As we enter the spring and summer months, more Mississippi kids will be spending time on playgrounds at schools and local parks. Many homeowners have extensive play areas in their backyards as well.
Most every parent has dealt with at least some cuts, bruises and bumps that their kids have gotten on playground equipment. However, over 220,000 kids under 14 are treated every year in this country in emergency rooms for more serious playground-related injuries like concussions, broken and dislocated bones and even damage to internal organs. While fatal injuries are rare, some children have been killed by falls and strangulations in play areas. Some 70 percent of fatal play area injuries occur at people's homes.
While moving play equipment like slides, swings and seesaws can be particularly dangerous if a child falls, so can stationary equipment. Many kids are injured when they strike sharp edges of equipment as they're falling. The playground surface can play a role in minimizing the severity of injuries.
Those who own and manage play areas -- including schools, cities and individual homeowners -- are responsible for keeping the area supervised by responsible adults. This means ensuring that kids stick to equipment that's age appropriate.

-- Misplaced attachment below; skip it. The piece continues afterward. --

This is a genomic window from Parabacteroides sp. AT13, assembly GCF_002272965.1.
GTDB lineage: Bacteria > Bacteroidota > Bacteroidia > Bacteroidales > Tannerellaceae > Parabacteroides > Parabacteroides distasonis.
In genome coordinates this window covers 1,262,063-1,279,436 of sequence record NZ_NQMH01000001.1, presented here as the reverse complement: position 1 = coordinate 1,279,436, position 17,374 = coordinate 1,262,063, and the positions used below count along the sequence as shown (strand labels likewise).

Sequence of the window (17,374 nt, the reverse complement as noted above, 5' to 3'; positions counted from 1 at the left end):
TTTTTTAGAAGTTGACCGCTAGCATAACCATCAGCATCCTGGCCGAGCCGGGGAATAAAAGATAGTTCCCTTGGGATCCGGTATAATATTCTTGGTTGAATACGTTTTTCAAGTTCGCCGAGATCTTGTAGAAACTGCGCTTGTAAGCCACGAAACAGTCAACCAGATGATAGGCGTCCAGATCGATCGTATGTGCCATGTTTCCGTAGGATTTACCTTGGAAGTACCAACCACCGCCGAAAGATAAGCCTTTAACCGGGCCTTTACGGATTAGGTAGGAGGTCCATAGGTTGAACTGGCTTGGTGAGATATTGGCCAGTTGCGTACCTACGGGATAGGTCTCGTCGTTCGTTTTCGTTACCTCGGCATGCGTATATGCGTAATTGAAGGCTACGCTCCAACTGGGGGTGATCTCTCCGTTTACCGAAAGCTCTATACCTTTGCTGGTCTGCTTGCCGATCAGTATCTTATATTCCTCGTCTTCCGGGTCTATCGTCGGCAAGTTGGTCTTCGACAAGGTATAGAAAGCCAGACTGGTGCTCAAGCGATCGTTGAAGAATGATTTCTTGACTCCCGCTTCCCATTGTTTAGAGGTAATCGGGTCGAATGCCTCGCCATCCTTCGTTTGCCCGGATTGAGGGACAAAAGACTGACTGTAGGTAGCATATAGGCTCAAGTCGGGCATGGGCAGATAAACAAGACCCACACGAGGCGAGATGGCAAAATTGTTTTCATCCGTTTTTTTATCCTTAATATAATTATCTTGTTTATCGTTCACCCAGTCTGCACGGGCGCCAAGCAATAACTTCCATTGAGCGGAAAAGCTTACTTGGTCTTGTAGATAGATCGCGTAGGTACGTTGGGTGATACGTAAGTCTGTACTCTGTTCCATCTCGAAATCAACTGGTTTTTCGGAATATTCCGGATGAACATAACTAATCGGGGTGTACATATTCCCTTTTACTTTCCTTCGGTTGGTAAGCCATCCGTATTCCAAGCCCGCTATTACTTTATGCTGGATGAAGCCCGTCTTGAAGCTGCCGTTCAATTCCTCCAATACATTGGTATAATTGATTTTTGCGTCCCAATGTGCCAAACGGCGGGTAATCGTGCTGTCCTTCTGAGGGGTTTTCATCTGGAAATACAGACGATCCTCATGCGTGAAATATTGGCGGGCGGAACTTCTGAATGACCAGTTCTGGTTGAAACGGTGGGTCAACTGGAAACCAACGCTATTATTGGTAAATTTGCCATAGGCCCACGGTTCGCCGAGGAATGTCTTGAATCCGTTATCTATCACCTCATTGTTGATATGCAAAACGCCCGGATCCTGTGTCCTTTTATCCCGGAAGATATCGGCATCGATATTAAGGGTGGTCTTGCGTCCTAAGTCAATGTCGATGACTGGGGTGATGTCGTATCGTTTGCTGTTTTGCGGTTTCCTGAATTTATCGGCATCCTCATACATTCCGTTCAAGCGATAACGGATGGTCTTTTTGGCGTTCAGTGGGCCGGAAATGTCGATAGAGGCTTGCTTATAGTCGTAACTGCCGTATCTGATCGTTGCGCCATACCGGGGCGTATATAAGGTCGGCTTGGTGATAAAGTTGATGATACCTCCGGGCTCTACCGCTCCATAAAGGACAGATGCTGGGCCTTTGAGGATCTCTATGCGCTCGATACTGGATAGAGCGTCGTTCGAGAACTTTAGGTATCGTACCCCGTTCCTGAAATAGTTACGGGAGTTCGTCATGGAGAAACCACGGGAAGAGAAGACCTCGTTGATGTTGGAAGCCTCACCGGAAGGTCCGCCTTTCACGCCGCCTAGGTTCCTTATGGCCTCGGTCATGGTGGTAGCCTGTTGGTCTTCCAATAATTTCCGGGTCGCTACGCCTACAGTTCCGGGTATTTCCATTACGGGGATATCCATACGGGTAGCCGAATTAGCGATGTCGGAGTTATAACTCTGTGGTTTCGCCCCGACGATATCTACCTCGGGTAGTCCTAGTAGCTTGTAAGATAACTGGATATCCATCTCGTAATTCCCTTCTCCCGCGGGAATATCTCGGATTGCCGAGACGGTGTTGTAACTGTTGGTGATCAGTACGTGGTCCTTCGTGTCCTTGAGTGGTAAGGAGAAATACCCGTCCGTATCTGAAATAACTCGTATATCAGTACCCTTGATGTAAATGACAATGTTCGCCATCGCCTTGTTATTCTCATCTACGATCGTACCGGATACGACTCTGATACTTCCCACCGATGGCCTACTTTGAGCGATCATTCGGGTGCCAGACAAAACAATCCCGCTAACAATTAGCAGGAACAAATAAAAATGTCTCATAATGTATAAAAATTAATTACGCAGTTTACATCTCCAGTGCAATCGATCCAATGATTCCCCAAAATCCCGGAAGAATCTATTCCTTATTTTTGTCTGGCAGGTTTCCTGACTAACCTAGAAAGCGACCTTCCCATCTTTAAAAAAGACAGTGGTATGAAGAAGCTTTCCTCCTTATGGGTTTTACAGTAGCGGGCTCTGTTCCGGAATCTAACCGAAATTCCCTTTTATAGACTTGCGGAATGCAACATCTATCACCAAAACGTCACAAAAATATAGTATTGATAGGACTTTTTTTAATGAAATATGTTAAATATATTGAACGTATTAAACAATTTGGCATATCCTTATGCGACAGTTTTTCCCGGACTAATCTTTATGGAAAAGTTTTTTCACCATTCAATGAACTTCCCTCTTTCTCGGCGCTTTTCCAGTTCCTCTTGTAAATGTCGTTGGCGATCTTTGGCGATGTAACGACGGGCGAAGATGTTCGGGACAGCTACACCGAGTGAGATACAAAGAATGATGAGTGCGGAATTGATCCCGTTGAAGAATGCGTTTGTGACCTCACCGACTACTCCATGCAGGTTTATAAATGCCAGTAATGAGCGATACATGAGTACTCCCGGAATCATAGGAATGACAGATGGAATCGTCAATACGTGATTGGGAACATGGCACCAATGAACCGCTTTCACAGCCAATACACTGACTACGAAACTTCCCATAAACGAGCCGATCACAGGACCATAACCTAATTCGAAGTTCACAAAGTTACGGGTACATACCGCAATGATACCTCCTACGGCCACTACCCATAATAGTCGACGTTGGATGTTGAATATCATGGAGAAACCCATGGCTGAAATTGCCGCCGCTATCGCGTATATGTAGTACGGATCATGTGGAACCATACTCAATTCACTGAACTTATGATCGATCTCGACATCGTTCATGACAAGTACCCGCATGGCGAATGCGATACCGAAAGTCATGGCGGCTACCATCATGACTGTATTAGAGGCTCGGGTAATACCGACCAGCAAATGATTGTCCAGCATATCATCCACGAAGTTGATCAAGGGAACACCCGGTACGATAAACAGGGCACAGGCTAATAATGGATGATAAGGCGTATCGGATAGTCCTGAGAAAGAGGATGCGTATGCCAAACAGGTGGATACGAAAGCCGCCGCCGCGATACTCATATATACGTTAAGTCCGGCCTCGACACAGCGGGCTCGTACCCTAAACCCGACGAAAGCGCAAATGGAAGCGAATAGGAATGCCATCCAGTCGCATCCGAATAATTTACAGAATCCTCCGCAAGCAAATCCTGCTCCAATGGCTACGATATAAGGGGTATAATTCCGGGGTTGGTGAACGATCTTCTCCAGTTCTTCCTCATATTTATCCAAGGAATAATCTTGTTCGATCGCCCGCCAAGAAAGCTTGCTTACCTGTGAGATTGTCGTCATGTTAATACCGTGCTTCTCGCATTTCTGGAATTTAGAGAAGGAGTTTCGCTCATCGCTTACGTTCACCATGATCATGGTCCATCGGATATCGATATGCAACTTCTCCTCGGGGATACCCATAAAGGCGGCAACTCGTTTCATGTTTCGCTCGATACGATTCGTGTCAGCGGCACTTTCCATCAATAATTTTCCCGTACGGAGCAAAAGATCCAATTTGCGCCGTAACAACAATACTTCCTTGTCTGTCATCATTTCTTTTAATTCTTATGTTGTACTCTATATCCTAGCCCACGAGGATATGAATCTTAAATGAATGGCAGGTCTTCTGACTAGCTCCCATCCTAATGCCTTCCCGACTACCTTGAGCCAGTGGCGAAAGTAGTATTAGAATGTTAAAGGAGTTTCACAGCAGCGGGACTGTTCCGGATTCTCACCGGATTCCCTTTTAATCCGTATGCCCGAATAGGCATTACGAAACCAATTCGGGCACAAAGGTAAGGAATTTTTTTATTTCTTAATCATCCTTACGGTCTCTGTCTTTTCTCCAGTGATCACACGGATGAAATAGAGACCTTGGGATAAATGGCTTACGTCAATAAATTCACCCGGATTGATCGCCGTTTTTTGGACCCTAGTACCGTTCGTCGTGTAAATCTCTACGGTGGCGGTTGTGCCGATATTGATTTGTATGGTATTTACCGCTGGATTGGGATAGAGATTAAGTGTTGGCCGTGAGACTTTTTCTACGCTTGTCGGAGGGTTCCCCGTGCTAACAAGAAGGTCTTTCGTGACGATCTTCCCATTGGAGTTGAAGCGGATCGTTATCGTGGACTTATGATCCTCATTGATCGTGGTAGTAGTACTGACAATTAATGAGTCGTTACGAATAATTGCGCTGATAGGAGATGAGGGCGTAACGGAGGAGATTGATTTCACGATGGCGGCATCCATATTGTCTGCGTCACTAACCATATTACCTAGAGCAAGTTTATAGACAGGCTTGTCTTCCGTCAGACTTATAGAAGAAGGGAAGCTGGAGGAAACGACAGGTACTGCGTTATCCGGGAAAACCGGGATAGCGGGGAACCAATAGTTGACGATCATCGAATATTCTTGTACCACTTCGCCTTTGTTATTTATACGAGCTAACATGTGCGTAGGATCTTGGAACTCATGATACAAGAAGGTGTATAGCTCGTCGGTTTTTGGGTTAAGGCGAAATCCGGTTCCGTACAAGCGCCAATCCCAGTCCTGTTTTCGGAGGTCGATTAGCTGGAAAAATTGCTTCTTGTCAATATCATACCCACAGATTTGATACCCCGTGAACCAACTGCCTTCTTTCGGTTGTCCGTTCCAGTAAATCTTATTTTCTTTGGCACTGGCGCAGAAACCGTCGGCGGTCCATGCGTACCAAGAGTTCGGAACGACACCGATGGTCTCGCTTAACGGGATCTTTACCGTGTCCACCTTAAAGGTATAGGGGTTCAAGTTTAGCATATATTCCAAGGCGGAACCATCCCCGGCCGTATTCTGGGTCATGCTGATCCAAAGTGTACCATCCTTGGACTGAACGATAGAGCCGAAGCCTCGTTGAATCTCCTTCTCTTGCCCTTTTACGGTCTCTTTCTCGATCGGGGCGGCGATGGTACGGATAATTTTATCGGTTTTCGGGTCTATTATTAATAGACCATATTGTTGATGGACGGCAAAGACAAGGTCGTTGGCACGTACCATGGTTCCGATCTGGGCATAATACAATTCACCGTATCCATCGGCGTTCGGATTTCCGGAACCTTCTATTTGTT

Those responsible for play areas also need to be sure the equipment is properly installed and assembled, in good working order and free of rust. Parents, babysitters, teachers and others who supervise children also have a responsibility to report any issues they see with play area equipment.
While some play area injuries are inevitable, many are preventable. At the very least, they don't have to be as serious as they sometimes are.
If you believe that your child's play area injury could and should have been prevented with proper equipment maintenance, playground design or supervision, it may be wise to find out what legal options you have. You may be able to seek compensation for medical treatment, physical therapy and other expenses and damages. By taking legal action, you may also be able to help prevent more kids from suffering unnecessary injuries.